ECoG responses can be recorded noninvasively from an electrode inside the cochlea, known as intracochlear ECoG. Proximity to the generating source could be a significant advantage of this technique, which uses the reverse telemetry capabilities of the CI [9-11]. The reverse telemetry system was designed to sample the voltage across a pair of electrodes after a stimulus to measure peripheral neural function, and it is commonly used to record the electrically evoked CAP. The action potentials that result from a stimulus are recorded from the intracochlear electrode, amplified, sampled, and encoded for transmission via the radio frequency link back to the speech processor. The voltage waveforms recorded are then averaged and processed offline using the software that controls the telemetry system. This bidirectional telemetry system is available for all three major CI devices using different names: the neural response telemetry (NRT, Cochlear Ltd.), neural response imaging (NRI, Advanced Bionics), and auditory nerve response telemetry (ART, MED-EL).

Intracochlear ECoG via the reverse telemetry system has been used to offer real-time feedback about cochlear responses during electrode insertion [10,11,23-28]. The prognostic value of intracochlear ECoG recordings during CI surgery was investigated to determine whether these recordings can be used to assess insertion trauma and predict early postoperative hearing preservation. Mixed results were reported on the relationship between changes in the ECoG response and hearing preservation. One early study showed that the newly developed intracochlear ECoG method using the NRT system of the Nucleus CI (Cochlear Ltd., NSW, Australia) feasibly provided real-time feedback for monitoring changes in CM amplitudes as the site of recording progressed from the base of the cochlea toward the location where the cochlea is the most sensitive to the stimulus [10,11]. Subjects who showed stable CM amplitudes at the end of the recording procedure were more likely than others to have preserved hearing afterward. Subjects with preserved CM at the end of insertion had, on average, 15 dB better low-frequency acoustic hearing than subjects with a transient or permanent reduction in CM amplitudes during the insertion process. Conversely, a few studies have shown a less clear relationship between the ECoG response and hearing preservation [18,28]. CM amplitude dropped on average 3 dB (range 0–8 dB) during electrode insertion in 13 subjects, who all received the Advanced Bionics Mid-Scala electrode array (Advanced Bionics, Valencia, CA, USA) [28]. However, neither a CM amplitude drop from the round window to peak amplitude nor a drop from the peak to the end of insertion correlated significantly with a postoperative behavioral audiometric threshold shift at low frequencies (125–500 Hz).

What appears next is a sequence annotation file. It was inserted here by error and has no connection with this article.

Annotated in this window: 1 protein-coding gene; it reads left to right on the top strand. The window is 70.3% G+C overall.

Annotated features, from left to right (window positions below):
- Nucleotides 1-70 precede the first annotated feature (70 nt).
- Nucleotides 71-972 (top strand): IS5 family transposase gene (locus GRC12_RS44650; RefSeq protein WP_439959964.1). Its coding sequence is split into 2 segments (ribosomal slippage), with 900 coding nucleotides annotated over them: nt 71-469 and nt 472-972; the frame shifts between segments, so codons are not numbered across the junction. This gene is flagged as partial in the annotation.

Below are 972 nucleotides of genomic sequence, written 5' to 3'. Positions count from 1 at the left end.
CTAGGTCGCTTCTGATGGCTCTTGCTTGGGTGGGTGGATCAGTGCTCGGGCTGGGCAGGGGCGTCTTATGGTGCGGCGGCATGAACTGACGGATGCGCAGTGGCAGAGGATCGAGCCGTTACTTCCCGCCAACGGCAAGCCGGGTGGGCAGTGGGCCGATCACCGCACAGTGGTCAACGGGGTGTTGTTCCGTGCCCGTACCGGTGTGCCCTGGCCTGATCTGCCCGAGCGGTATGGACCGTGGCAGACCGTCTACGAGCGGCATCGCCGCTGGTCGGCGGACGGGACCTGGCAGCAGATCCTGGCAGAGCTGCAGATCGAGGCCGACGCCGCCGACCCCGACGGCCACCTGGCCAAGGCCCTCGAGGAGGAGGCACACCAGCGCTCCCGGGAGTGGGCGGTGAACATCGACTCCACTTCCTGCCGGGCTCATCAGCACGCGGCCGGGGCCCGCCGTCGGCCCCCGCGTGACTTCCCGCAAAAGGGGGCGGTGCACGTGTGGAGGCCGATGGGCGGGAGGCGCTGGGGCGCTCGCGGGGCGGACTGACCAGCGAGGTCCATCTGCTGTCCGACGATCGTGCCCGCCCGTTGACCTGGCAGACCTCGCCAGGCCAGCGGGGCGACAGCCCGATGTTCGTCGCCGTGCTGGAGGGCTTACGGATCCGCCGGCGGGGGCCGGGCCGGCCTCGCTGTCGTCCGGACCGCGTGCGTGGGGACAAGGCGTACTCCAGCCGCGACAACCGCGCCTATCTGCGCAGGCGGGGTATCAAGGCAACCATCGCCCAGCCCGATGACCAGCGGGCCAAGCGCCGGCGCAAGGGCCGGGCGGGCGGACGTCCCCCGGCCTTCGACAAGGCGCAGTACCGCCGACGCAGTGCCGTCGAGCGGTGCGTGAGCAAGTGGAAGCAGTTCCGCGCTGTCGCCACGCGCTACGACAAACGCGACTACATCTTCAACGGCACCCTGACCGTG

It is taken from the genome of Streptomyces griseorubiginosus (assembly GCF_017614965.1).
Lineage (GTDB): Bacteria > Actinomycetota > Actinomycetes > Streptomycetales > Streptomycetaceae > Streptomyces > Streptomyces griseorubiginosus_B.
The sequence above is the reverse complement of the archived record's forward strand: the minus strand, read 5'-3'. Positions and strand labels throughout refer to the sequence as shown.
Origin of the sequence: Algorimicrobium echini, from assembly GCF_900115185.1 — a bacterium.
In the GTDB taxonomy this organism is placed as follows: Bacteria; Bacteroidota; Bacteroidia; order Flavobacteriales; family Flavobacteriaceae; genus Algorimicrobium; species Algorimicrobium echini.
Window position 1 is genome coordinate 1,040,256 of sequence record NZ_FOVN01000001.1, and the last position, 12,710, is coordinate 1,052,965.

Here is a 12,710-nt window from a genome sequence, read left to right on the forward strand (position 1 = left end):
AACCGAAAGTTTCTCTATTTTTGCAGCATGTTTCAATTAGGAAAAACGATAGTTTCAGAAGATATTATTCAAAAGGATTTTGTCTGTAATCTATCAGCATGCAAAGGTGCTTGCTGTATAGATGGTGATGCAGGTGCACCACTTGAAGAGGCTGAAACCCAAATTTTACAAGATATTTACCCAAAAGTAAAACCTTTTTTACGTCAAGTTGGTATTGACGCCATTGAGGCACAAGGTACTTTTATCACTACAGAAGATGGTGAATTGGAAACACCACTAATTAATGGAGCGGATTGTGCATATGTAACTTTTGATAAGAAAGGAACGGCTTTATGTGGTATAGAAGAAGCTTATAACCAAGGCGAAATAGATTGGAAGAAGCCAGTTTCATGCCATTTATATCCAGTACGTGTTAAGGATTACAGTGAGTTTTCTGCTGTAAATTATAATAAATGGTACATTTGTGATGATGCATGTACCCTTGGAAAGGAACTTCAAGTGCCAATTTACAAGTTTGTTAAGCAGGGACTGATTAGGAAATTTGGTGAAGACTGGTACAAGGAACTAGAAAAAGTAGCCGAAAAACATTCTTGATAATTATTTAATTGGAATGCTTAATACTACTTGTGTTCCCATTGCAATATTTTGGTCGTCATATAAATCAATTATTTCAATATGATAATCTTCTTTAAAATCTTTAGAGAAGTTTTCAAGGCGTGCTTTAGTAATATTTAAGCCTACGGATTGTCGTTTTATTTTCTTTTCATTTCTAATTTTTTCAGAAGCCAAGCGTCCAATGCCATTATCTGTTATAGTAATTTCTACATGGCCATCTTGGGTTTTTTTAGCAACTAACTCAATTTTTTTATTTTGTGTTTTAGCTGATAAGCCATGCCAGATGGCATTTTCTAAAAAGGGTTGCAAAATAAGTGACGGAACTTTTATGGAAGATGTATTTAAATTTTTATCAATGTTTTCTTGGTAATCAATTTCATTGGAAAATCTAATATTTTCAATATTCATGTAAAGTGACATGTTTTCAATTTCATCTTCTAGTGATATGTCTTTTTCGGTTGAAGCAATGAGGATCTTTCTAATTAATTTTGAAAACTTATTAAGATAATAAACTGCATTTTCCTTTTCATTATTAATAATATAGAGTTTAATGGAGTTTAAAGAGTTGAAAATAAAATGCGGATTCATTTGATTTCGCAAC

Recently, several studies with relatively large sample sizes investigated the usefulness of intracochlear ECoG as a realtime monitoring tool for hearing preservation [24,25,27]. One multicenter study recruited 68 EAS users with the Advanced Bionics HiFocus MidScala or SlimJ electrode arrays from five high-volume CI centers and reported wide individual variability in ECoG drop patterns during electrode insertion and a moderate positive correlation (r=0.56, p<0.0001) between the magnitude of the ECoG drop and pure-tone average (PTA) changes in the pre- to postoperative audiometric thresholds [27]. Another multicenter study recruited 47 EAS users with the Advanced Bionics hearing preservation arrays from 10 tertiary CI centers and reported an average of 27 dB of low-frequency PTA (LF-PTA) changes in intraoperative ECoG monitoring during CI electrode insertion [25]. Among those subjects, 34.5% showed “good” hearing preservation (LF-PTA change 0–15 dB), 22.5% showed “fair” preservation (LF-PTA change >15–29 dB), and 43.5% showed “poor” preservation (LF-PTA change ≥30 dB) at low frequencies, indicating wide individual variability in post-op residual hearing. Furthermore, that study population did not find significantly better hearing preservation in patients with audible ECoG monitoring available to the surgeon during electrode insertion than in those whose surgeries were conducted without audible ECoG monitoring. Another study recruited 47 EAS patients with the Advanced Bionics Slim J or MidScala electrode arrays and recorded intracochlear ECoG while allowing the surgeon to adjust the course of the electrode insertion based on CM drops [24]. No significant correlation was observed between a CM amplitude drop and LF-PTA changes between the pre- and postoperative audiometric thresholds. Three ECoG response amplitude patterns were observed: growth, fluctuation, and total loss. Subjects with the growth amplitude pattern showed the smallest postoperative hearing loss, and subjects with fluctuating amplitudes showed no meaningful correlation between the ECoG responses and postoperative hearing change. When considering the phase of the CM in addition to the amplitude, the groups with no CM drop in amplitude or a CM drop with a concurrent phase shift showed better hearing preservation, whereas subjects who showed a CM drop without a concurrent phase shift had more surgery-induced hearing loss. These mixed results from several studies indicate that CM amplitude alone might not be insufficient to detect damage or insertion trauma. Taking both the phase and amplitude into account might identify ECoG amplitude drops caused by touching or damaging the basilar membrane batter than simple ECoG amplitude drops because the recording electrode has just passed the generator. However, more data are needed to optimize the usefulness of ECoG in preventing intraoperative cochlear damage during electrode insertion [24].